2010, the largest grass-roots Linux conference in the Asia-Pacific, is currently underway in Wellington, New Zealand.  My first experience with LCA was last year at the 2009 conference, hosted at the University of Tasmania in Hobart.

Since there are quite a few non-technical people following this blog, I’ll give a bit of a beginners guide.   Linux is an alternate operating system - in other words it replaces Windows on a PC.  Rather than being written by employees of private companies, It is contributed to by volunteers from all over the world and is available to copy, download and use for free.  It is open source software (OSS), meaning that the more technically inclined can modify the code – the license allows this on the condition that changes are released back to the community.  As a result of this there are many variations of Linux (known as distributions – Fedora, Ubuntu, Debian, etc).  One of the more popular distributions is the one that I use - Ubuntu. is an annual conference first held in 1999 (under the name of ‘Conference of Australian Linux Users’) as a gathering for members of the Linux community across Australia to meet up, educate each other, network and have some fun!

So far as the Linux side of things go, I’m not a programmer, database administrator or system administrator so I never really thought I’d get a lot out of it, or most of it would be over my head.  Along with the fact that my employment has been based on the Windows side of things so I’d be paying for flights, accommodation and conference registration myself, I’d never really considered attending.  When it was announced that 2009 would be hosted in Hobart, I thought I’d make the most of it and offer to volunteer!

One of my volunteer roles was filming some of the sessions, and since the sessions were generally chosen for me, I got to see a wide range of sessions that I generally wouldn’t have chosen.  They were wide ranging, from the SAMBA team detailing their experiences working together with Microsoft, to Pia Waugh talking about the OLPC XO-1 laptop designed for schools in developing countries, to a Linux powered clarinet.   One of the highlights was Jon Oxer and Jared "Flame" Herbohn’s "Geek my Ride" presentation, including the geeking up of their RX-8 and 300ZX respectively.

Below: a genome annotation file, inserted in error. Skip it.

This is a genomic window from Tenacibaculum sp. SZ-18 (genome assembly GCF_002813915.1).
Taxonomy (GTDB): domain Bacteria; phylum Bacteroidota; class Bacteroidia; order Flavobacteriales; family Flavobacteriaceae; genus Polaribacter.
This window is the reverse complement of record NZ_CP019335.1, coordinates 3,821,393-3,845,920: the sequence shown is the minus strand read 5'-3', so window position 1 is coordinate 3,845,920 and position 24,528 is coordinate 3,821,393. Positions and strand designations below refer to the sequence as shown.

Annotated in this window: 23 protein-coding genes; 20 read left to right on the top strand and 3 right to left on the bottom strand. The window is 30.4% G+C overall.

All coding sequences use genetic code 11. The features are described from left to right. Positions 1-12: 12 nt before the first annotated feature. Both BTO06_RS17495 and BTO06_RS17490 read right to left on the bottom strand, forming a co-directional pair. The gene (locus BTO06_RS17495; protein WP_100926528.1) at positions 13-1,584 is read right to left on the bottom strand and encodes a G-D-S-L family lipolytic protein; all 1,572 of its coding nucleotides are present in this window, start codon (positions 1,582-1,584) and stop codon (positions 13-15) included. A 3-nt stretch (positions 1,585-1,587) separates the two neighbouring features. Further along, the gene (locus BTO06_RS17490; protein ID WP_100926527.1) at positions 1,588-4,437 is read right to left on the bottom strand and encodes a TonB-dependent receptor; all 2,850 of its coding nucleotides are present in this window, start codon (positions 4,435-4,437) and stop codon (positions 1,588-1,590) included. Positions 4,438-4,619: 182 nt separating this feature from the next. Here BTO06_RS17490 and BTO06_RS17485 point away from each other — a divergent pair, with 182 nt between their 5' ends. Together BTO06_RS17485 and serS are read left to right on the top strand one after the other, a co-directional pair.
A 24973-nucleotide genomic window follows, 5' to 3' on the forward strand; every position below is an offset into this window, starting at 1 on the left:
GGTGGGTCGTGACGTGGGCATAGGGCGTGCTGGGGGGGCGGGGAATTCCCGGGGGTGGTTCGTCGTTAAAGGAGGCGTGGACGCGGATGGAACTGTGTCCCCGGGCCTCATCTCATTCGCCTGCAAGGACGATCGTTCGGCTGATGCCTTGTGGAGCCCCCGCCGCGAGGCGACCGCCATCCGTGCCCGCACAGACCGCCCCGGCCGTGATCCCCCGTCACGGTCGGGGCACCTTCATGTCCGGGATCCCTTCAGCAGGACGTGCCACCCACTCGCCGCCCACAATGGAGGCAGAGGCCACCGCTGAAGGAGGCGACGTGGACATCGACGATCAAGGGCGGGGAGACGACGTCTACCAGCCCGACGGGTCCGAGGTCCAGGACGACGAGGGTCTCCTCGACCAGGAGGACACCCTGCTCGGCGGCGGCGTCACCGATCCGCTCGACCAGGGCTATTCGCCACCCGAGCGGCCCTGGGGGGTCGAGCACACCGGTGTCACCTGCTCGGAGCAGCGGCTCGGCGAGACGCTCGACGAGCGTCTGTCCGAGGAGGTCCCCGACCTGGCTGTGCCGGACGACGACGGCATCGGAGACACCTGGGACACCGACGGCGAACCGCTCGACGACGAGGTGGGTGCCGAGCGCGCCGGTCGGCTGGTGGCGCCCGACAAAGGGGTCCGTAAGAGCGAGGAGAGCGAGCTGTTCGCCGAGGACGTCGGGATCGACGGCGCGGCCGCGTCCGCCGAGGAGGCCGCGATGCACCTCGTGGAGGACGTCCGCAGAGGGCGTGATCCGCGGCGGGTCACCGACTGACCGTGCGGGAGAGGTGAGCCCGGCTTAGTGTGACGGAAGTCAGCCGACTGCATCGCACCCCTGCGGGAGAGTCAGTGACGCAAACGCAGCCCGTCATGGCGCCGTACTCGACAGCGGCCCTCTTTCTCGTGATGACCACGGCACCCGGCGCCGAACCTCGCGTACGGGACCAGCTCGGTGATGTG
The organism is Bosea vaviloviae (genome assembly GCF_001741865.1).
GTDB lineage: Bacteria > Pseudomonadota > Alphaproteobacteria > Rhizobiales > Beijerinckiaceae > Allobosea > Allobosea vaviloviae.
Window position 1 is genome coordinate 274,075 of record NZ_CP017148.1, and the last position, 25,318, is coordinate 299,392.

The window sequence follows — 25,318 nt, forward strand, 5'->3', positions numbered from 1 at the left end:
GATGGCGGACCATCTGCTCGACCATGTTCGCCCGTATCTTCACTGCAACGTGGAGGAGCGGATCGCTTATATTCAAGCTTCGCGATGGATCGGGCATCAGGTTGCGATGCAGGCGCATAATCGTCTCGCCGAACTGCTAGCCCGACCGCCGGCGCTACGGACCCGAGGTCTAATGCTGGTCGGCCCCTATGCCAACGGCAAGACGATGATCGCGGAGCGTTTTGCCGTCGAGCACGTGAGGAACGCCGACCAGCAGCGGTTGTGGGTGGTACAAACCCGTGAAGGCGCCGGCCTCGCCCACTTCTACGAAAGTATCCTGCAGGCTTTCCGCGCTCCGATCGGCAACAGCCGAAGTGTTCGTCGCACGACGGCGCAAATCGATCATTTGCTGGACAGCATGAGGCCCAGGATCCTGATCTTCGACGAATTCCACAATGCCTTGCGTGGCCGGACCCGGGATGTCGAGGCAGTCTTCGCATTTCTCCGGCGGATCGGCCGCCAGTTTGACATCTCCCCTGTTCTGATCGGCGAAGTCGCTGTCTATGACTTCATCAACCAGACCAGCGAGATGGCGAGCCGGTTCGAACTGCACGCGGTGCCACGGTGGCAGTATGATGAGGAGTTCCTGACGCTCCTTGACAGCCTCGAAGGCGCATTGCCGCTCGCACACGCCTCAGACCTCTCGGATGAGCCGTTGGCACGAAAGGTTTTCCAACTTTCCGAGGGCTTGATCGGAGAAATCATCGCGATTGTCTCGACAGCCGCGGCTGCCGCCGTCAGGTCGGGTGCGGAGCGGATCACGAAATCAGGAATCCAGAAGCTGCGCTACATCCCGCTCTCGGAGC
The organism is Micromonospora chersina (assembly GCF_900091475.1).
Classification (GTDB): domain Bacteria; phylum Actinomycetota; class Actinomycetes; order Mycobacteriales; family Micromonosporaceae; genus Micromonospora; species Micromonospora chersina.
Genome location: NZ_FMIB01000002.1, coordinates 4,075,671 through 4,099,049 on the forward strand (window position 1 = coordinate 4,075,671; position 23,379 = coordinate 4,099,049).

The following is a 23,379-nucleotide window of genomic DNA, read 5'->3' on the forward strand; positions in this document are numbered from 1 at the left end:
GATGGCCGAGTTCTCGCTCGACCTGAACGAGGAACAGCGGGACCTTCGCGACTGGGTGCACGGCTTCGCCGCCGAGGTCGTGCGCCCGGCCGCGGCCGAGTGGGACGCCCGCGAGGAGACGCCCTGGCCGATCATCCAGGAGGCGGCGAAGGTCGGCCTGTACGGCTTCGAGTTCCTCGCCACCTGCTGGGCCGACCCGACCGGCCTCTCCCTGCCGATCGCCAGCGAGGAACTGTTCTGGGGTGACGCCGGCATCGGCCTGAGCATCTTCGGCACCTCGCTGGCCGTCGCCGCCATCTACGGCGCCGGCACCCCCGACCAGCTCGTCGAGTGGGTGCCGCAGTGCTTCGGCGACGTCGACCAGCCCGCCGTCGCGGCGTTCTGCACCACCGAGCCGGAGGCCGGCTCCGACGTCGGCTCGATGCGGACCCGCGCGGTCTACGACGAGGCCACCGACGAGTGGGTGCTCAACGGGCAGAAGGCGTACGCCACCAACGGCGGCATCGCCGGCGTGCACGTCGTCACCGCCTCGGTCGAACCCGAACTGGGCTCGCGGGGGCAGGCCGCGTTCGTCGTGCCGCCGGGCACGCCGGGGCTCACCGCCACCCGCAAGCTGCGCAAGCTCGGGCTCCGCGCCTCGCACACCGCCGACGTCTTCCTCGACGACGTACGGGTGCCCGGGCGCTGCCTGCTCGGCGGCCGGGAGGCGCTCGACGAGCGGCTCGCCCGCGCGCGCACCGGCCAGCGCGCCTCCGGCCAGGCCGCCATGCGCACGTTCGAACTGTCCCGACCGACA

I also enjoyed meeting up with some fellow Wikimedia Australia members, including Brianna, Liam, Angela and Tim!  Angela was one of the keynote speakers and Brianna ran the "Free As In Freedom" mini-conference (which explored issues relating to other free cultural works, not just free software).

And the charity auction at the conference dinner would need an entire blog post to explain – in fact, someone else has already done it for me!

On the day before the conference I met Andrew and Susanne, as well as their 1 year old daughter B, who had come over from Wellington.  We had a bit of a chat and got on well. B and G had fun at the Open Day playing on the XO-1 laptops – geeks in training!

On the final day it was announced that Wellington was the host of LCA 2010 and they were the head organisers!  From that day I had plans to go to LCA 2010 but sadly due to costs and family commitments it didn’t eventuate.  I tried to get my work to pay for me to go, but the fact I deal pretty much exclusively with Windows at work didn’t help.  I offered to pay flights/accommodation myself if work would pay for the conference ticket, but there are all sorts of legal cost-splitting issues involved with international travel so it didn’t eventuate.    It would have been good to have seen Andrew and Susanne again, especially as we now both have sons around the same age as well!

As they say, there’s always next year!